I’m excited to announce that I’ll be headed to the Sundance Film Festival with a new project entitled Pandemic 1.0 This marks the first step in a rolling release of a new storyworld that I’ve been building. It is part of what I’ve been calling a storytelling R&D (research and development) process.
Pandemic 1.0 Lance Weiler (U.S.A.)
Pandemic 1.0 is a transmedia storytelling experience that spans film, mobile, online, real-world, social gaming and data visualization. Over the course of the festival the story will unfold enabling viewers / players to step into the shoes of our protagonists. The story experience starts when a mysterious sleep virus begins to affect the adults in a small rural town, the youth soon find themselves cut off from civilization and fighting for their lives. Will they survive? Can you survive?
Will Bella end up with Edward or Jacob? This 8-bit odyssey consists of a choose your own adventure which plays out over 13 vids. Initially hit with a DMCA takedown due to copyright infringement but the game which is obviously a parody is now live again.
While going through some older files I found this case study for an ARG that I ran in 2007.
CINEMATIC GAMES: The first version of the cinema ARG started with a number of mashup screenings of my newest feature film HEAD TRAUMA. Version 1.0 was a collision of music, movies, gaming and tech. Here is a story that Current TV did about the release.
INCREASING THE REACH
For HOPE IS MISSING the goal was to create a social media driven ARG. We wanted the game to have various levels of interactivity. For instance, someone might just watch the web series and do nothing more – others might choose to dig deeper.
HOPE IS MISSING consisted of four web films that were loaded with hidden clues. The videos were released on stage6, myspace and xbox. By design we wanted to make the ARG (alternate reality game) accessible. In order to do so, we created layers of interactivity that allowed viewers to go as deep into the experience as they wanted.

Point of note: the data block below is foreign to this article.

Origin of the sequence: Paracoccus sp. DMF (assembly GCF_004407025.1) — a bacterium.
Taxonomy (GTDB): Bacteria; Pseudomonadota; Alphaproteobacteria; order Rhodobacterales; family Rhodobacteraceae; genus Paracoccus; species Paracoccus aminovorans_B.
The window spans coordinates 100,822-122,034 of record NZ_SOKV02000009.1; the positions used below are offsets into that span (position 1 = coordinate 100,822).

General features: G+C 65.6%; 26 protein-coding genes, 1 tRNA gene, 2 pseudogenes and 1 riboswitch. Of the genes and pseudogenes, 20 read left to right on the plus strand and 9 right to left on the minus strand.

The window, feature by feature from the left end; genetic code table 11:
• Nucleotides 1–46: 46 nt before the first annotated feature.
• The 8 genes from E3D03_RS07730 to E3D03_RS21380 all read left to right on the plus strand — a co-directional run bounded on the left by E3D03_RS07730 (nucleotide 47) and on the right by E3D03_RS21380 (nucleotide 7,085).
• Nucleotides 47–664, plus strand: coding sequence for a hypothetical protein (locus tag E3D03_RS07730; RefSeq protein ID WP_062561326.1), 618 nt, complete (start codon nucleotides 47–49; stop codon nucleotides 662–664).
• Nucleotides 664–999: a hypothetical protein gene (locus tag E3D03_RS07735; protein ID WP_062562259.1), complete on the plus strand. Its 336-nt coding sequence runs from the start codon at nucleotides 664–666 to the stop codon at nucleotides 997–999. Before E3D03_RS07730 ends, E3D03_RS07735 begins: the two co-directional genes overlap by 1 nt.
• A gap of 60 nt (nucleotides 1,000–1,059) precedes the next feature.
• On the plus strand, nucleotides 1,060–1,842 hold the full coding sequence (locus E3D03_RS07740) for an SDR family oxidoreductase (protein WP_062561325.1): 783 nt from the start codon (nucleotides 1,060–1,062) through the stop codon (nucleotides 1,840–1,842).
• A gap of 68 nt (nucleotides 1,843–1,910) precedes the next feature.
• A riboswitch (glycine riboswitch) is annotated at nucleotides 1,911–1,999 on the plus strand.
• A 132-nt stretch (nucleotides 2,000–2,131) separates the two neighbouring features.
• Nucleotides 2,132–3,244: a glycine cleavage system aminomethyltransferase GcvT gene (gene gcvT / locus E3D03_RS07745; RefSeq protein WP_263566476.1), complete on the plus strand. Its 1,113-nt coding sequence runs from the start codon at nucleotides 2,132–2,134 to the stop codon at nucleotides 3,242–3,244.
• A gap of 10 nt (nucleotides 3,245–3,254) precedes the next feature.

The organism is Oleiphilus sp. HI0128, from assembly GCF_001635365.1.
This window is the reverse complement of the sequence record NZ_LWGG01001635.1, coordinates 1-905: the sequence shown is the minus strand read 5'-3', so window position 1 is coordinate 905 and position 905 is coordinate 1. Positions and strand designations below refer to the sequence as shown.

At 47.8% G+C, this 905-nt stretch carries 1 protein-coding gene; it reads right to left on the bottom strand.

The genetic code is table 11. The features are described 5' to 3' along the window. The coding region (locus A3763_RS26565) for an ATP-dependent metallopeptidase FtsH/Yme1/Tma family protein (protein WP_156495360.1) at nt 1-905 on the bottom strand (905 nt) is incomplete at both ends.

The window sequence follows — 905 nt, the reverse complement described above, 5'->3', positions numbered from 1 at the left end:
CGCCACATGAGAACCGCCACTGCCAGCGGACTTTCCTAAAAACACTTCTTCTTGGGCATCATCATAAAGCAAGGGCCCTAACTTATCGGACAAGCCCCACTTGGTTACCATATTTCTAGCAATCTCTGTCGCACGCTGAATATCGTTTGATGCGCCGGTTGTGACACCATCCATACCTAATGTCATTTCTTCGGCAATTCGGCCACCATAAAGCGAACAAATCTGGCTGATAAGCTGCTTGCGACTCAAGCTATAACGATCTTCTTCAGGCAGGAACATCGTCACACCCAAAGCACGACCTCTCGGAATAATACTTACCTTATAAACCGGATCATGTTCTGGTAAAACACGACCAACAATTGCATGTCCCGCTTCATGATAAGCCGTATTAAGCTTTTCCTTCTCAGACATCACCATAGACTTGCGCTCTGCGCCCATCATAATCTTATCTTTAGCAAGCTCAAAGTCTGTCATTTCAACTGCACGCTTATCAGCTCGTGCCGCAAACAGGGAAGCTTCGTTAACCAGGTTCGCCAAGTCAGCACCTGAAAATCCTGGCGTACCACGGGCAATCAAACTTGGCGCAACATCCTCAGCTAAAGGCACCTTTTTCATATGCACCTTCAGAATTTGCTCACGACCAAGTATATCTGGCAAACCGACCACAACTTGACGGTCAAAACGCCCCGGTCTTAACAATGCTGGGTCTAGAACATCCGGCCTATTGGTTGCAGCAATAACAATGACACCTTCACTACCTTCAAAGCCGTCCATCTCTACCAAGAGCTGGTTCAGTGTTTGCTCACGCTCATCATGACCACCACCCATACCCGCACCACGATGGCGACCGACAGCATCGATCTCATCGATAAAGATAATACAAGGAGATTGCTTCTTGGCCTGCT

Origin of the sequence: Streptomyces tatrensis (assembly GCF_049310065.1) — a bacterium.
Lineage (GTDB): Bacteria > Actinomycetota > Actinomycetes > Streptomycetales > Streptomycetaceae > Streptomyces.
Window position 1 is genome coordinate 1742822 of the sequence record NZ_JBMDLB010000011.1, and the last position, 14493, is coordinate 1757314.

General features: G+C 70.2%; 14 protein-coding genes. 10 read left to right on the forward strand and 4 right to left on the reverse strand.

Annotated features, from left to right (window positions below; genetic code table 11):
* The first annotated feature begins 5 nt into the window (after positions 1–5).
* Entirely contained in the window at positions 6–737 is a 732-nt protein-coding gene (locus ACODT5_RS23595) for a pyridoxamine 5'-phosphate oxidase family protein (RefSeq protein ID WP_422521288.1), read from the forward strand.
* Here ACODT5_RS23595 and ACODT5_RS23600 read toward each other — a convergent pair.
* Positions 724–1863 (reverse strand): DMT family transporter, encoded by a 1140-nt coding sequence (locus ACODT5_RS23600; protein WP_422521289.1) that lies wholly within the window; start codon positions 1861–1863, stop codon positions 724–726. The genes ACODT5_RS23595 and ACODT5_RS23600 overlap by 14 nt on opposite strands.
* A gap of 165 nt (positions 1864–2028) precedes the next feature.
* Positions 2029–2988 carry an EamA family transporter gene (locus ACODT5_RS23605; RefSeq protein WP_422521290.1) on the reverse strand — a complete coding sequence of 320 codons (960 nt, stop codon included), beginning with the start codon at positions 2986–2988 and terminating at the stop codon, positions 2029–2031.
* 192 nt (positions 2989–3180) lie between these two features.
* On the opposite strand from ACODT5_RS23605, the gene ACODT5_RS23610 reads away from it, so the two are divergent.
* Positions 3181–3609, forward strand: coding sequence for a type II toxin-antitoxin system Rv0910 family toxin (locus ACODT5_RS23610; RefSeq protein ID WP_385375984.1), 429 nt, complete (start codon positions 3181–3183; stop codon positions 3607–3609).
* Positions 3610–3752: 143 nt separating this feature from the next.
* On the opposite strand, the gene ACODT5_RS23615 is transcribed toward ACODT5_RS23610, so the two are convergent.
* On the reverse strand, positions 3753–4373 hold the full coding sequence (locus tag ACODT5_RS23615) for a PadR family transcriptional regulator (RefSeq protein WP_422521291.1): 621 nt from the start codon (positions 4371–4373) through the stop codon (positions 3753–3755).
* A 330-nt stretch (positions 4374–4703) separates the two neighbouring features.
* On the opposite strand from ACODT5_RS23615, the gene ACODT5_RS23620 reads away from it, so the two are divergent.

The Interactive Layers:
1. just watch the videos
2. read the forums
3. dig for clues
4. capture and share clues
5. create their own worlds – blogs, wikis, forums, and chat rooms
Richard Chambers is searching for his fiancee named Hope who has been abducted. Hope returned home after receiving a series of strange late night phone calls from her mother. In the brief conversations her panicked mother is convinced that people are in the house and trying to kill her. After each call Hope phones the police but when they arrive they find nothing and Hope’s mother has no recognition of making any calls or the incident.
After Hope returns home she uncovers her mother’s strange nocturnal behaviors and realizes that her mother is not alone. Hope begins to dig deeper in an attempt to pull her mother out. But then Hope mysteriously disappears – abducted by a hooded figure – her last moments are captured by a surveillance camera.
As the date of Richard and Hope’s wedding approaches he becomes frustrated with the way the police are handling the case. He is determined to marry her on Oct. 20th. But as things are lucking grim Richard receives a strange package in the mail. Inside the package are a number of tapes that show Hope, a strange letter and a return address that only says Deep Throat. Richard reaches out the video sharing sites and social networks in an attempt to spread the word.